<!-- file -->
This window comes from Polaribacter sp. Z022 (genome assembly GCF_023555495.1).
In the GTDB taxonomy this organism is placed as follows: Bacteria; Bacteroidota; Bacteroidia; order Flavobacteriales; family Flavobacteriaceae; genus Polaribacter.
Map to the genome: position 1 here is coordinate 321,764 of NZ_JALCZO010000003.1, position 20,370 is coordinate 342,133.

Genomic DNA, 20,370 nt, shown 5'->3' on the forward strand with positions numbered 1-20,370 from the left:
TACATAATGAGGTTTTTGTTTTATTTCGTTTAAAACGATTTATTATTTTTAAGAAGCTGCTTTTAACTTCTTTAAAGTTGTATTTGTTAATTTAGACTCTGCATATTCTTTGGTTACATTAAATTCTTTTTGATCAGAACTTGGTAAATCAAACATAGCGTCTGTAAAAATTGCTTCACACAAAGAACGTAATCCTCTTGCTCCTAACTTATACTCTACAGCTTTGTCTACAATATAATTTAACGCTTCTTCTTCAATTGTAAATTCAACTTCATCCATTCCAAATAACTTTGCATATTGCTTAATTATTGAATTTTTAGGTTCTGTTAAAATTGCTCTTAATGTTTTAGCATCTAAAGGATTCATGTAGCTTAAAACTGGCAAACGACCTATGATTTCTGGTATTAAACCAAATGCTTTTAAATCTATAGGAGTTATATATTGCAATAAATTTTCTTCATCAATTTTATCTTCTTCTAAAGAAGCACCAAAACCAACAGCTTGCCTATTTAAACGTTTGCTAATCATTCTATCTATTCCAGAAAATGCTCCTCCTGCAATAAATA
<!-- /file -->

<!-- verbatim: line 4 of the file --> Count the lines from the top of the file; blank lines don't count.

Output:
Genomic DNA, 20,370 nt, shown 5'->3' on the forward strand with positions numbered 1-20,370 from the left: